As time ticked away in overtime Thursday night, Peninsula High School girls soccer coach Jenny Nichols turned to her bench and started to think about who she wanted to take penalty kicks in a shootout.
She didn't have to make a decision.
Instead, sophomore Jolene Kvinsland wound up from 18 yards out and smacked a bullet into the net with a minute remaining in the second five-minute extra period to lift the Seahawks past the Lakes Lancers 2-1 in a Class 3A South Puget Sound League match at Roy Anderson Field.
The golden goal capped what had been a frustrating night for Peninsula (6-1-1 overall, 2-0-0 league), which remained in a first-place tie with Auburn Mountainview with six points.
"I just tried to hit it as hard as I could," said Kvinsland, whose game-winner came from the right side of the field just outside the goal box.
Junior Amber Burbridge set up the shot with a pass from deep in the corner, and senior Madeleine Misterek stepped to the side to open up the lane. Kvinsland's line-drive shot buckled the Lakes keeper, who wasn't able to get a hand on it to force a shootout.
"It's team heart," Nichols said. "They don't like to give up. We had some tight games in the preseason that we could have given up on, but the tide keeps turning our way."
Peninsula beat Lakes 3-0 in a non-league game on Sept. 24, but both teams were missing players. And Nichols said the Lancers (2-6-0, 0-2-0) put an extra player in the midfield Thursday night, a different formation than they used last month.
Lakes took advantage and surprised Peninsula with a goal in the 11th minute, a shot that came from the top of the box and just got over Seahawks senior keeper Katie Campbell.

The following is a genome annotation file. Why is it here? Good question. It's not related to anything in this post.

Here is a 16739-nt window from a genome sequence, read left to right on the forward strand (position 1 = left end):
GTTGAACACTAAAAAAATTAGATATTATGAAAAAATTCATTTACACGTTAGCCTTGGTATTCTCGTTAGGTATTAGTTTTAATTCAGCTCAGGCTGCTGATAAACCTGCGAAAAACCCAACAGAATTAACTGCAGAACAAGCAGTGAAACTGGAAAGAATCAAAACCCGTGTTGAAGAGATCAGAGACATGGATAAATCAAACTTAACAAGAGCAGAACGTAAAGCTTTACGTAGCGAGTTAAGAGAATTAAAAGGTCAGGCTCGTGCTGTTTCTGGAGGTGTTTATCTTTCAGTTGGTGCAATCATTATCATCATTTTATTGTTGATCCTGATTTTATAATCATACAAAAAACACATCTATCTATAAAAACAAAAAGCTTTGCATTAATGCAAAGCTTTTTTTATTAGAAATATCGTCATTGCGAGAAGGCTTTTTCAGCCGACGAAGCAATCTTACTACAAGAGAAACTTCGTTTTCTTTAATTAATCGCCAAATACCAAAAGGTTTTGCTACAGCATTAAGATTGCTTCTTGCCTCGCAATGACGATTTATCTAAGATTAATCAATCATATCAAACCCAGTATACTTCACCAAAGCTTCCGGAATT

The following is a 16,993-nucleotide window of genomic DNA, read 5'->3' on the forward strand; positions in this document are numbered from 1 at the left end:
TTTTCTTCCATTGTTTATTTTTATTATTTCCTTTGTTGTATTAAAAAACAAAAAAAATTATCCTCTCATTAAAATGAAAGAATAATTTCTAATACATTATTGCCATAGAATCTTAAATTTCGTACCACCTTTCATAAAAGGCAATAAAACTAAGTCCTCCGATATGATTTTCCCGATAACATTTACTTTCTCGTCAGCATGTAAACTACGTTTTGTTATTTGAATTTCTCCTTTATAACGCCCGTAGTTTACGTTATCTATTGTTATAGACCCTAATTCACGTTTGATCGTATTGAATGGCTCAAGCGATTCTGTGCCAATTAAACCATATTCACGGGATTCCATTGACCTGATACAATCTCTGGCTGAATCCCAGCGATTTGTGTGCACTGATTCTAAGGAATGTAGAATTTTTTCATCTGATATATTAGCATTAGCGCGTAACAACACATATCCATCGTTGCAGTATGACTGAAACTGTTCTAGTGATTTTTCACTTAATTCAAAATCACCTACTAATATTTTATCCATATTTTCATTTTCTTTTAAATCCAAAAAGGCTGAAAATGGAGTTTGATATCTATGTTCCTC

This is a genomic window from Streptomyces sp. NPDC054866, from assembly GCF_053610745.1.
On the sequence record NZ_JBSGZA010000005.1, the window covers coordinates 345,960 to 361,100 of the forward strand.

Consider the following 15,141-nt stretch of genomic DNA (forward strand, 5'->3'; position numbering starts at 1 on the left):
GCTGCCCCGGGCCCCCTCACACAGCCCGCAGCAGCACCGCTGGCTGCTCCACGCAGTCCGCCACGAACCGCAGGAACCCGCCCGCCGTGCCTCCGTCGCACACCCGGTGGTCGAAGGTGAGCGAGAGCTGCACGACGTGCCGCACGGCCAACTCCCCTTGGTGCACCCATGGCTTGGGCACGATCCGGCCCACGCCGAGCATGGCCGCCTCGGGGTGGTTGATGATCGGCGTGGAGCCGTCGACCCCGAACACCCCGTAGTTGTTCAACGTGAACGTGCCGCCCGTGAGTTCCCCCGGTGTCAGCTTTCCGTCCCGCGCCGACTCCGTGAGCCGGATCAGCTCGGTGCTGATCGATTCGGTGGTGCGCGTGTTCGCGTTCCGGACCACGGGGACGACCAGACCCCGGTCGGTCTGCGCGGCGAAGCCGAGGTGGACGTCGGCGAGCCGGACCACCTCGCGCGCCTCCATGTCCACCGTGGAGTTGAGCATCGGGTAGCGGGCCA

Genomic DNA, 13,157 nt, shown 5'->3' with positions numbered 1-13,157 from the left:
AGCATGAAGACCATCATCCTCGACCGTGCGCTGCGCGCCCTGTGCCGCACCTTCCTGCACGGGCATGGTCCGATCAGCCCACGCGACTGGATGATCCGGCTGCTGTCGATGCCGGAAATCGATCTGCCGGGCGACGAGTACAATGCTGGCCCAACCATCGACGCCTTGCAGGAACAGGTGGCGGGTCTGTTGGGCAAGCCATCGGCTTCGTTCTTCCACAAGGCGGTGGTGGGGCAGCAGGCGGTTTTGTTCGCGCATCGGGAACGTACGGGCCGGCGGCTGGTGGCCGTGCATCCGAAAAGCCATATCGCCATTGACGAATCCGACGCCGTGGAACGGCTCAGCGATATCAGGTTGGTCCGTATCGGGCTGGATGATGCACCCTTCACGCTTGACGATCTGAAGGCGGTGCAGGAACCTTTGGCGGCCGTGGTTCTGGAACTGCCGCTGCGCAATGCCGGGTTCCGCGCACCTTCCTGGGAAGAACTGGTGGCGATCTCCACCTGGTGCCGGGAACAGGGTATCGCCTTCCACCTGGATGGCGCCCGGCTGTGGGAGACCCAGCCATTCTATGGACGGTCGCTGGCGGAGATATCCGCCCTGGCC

"I think they caught us off-guard because they crowded us in the midfield early," Nichols said. "Our midfielders weren't prepared for that. In the second half, the adjustments we made were the right adjustments. We just couldn't find the finish to put it away."
Peninsula moved Beth Reese from defender to midfield after halftime and went with a three-back defensive formation. It immediately paid dividends on the opposite side of the field as the Seahawks started to get scoring opportunities.
Alayna Piwonski's pop-up shot past the oncoming keeper went just wide in the opening minute of the half, and Lauren Mercuri's cross to Burbridge five minutes later was saved despite a nice one-touch effort. In the 55th minute, Peninsula had an open opportunity when Mercuri's cross went to Rees, whose header was saved, then deflected out of trouble.
The Seahawks finally broke through in the 60th minute, when Mercuri sped up to a through ball down the left sideline, outraced two defenders and calmly used her left foot to slide it past the diving keeper to the far post.
"I was getting a little frustrated," said Meurcuri, the teams leading scorer. "I definitely don't like losing. We just had to keep going, keep pushing.
"I just stayed high (on the field) and waited for the right ball."
It was the moment Peninsula needed, and it pumped a shot of adrenaline into Seahawks, who dominated the rest of regulation. A corner-kick opportunity nearly gave way to the go-ahead score 67th minute, but Murcuri's header, a second chance from inside the box, was saved on a dive.
Misterek dropped a long ball into the box with 10 minutes to play, but Mercuri's one-touch went wide. Mercuri went free again in the 72nd minute and pounded a shot on frame past a sliding keeper, but it struck the middle of the crossbar.
Moments later, Misterek took advantage of a bobbled save and launched a close-range shot. It, too, sailed high.
Peninsula controlled possession in both overtime periods but didn't have a great scoring chance until Kvinsland came open on the wing.
If she had missed, the game likely would have been decided by penalty kicks.
"It was a nice relief," Nichols said. "PKs are torture."